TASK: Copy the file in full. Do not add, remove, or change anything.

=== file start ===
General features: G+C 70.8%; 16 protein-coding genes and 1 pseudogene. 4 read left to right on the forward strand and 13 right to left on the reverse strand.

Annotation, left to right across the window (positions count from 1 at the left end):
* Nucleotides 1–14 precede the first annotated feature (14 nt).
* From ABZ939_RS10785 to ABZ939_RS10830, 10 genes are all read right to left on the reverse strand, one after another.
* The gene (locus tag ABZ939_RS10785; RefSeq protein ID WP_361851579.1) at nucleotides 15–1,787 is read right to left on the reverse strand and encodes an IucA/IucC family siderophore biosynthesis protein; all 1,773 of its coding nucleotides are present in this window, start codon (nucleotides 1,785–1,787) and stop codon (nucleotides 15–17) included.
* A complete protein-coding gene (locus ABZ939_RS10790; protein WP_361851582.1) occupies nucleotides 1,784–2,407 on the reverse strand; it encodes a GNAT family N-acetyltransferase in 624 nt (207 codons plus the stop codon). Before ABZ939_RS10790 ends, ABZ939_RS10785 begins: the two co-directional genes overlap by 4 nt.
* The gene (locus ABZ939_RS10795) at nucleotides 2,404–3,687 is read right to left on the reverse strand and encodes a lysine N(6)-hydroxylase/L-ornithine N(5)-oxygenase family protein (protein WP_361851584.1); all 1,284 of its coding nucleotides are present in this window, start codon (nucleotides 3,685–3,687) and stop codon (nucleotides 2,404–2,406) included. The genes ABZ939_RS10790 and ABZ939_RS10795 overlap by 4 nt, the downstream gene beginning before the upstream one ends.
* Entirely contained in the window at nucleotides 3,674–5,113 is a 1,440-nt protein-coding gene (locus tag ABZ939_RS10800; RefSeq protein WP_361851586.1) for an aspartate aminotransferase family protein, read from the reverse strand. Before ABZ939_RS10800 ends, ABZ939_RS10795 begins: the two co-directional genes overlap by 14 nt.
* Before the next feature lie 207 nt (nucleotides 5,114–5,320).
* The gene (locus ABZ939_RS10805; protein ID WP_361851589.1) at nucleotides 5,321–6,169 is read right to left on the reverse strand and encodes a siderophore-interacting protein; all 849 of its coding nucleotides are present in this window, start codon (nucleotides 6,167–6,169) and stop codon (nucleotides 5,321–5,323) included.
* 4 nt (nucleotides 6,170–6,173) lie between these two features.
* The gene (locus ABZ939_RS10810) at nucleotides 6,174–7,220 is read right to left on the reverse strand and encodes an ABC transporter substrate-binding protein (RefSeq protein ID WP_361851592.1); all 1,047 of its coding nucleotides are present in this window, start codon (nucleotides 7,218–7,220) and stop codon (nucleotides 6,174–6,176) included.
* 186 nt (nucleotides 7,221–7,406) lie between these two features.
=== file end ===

General features: G+C 70.8%; 16 protein-coding genes and 1 pseudogene. 4 read left to right on the forward strand and 13 right to left on the reverse strand.

Annotation, left to right across the window (positions count from 1 at the left end):
* Nucleotides 1–14 precede the first annotated feature (14 nt).
* From ABZ939_RS10785 to ABZ939_RS10830, 10 genes are all read right to left on the reverse strand, one after another.
* The gene (locus tag ABZ939_RS10785; RefSeq protein ID WP_361851579.1) at nucleotides 15–1,787 is read right to left on the reverse strand and encodes an IucA/IucC family siderophore biosynthesis protein; all 1,773 of its coding nucleotides are present in this window, start codon (nucleotides 1,785–1,787) and stop codon (nucleotides 15–17) included.
* A complete protein-coding gene (locus ABZ939_RS10790; protein WP_361851582.1) occupies nucleotides 1,784–2,407 on the reverse strand; it encodes a GNAT family N-acetyltransferase in 624 nt (207 codons plus the stop codon). Before ABZ939_RS10790 ends, ABZ939_RS10785 begins: the two co-directional genes overlap by 4 nt.
* The gene (locus ABZ939_RS10795) at nucleotides 2,404–3,687 is read right to left on the reverse strand and encodes a lysine N(6)-hydroxylase/L-ornithine N(5)-oxygenase family protein (protein WP_361851584.1); all 1,284 of its coding nucleotides are present in this window, start codon (nucleotides 3,685–3,687) and stop codon (nucleotides 2,404–2,406) included. The genes ABZ939_RS10790 and ABZ939_RS10795 overlap by 4 nt, the downstream gene beginning before the upstream one ends.
* Entirely contained in the window at nucleotides 3,674–5,113 is a 1,440-nt protein-coding gene (locus tag ABZ939_RS10800; RefSeq protein WP_361851586.1) for an aspartate aminotransferase family protein, read from the reverse strand. Before ABZ939_RS10800 ends, ABZ939_RS10795 begins: the two co-directional genes overlap by 14 nt.
* Before the next feature lie 207 nt (nucleotides 5,114–5,320).
* The gene (locus ABZ939_RS10805; protein ID WP_361851589.1) at nucleotides 5,321–6,169 is read right to left on the reverse strand and encodes a siderophore-interacting protein; all 849 of its coding nucleotides are present in this window, start codon (nucleotides 6,167–6,169) and stop codon (nucleotides 5,321–5,323) included.
* 4 nt (nucleotides 6,170–6,173) lie between these two features.
* The gene (locus ABZ939_RS10810) at nucleotides 6,174–7,220 is read right to left on the reverse strand and encodes an ABC transporter substrate-binding protein (RefSeq protein ID WP_361851592.1); all 1,047 of its coding nucleotides are present in this window, start codon (nucleotides 7,218–7,220) and stop codon (nucleotides 6,174–6,176) included.
* 186 nt (nucleotides 7,221–7,406) lie between these two features.